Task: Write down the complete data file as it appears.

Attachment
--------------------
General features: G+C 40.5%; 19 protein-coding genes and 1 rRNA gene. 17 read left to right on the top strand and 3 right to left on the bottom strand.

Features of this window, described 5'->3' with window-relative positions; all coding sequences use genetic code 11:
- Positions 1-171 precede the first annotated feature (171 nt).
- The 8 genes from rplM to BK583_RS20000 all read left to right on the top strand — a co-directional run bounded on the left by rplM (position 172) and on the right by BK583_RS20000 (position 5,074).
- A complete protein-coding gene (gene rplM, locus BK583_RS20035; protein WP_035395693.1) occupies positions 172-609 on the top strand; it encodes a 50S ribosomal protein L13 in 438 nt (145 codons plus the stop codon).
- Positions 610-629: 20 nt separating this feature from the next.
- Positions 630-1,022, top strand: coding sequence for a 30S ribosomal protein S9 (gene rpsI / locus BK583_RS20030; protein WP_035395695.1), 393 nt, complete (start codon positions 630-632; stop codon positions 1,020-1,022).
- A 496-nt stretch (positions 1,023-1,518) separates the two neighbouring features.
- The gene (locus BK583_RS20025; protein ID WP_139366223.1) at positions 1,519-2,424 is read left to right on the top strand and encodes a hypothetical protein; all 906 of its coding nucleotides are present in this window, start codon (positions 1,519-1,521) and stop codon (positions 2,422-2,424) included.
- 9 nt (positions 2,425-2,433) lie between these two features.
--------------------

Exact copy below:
General features: G+C 40.5%; 19 protein-coding genes and 1 rRNA gene. 17 read left to right on the top strand and 3 right to left on the bottom strand.

Features of this window, described 5'->3' with window-relative positions; all coding sequences use genetic code 11:
- Positions 1-171 precede the first annotated feature (171 nt).
- The 8 genes from rplM to BK583_RS20000 all read left to right on the top strand — a co-directional run bounded on the left by rplM (position 172) and on the right by BK583_RS20000 (position 5,074).
- A complete protein-coding gene (gene rplM, locus BK583_RS20035; protein WP_035395693.1) occupies positions 172-609 on the top strand; it encodes a 50S ribosomal protein L13 in 438 nt (145 codons plus the stop codon).
- Positions 610-629: 20 nt separating this feature from the next.
- Positions 630-1,022, top strand: coding sequence for a 30S ribosomal protein S9 (gene rpsI / locus BK583_RS20030; protein WP_035395695.1), 393 nt, complete (start codon positions 630-632; stop codon positions 1,020-1,022).
- A 496-nt stretch (positions 1,023-1,518) separates the two neighbouring features.
- The gene (locus BK583_RS20025; protein ID WP_139366223.1) at positions 1,519-2,424 is read left to right on the top strand and encodes a hypothetical protein; all 906 of its coding nucleotides are present in this window, start codon (positions 1,519-1,521) and stop codon (positions 2,422-2,424) included.
- 9 nt (positions 2,425-2,433) lie between these two features.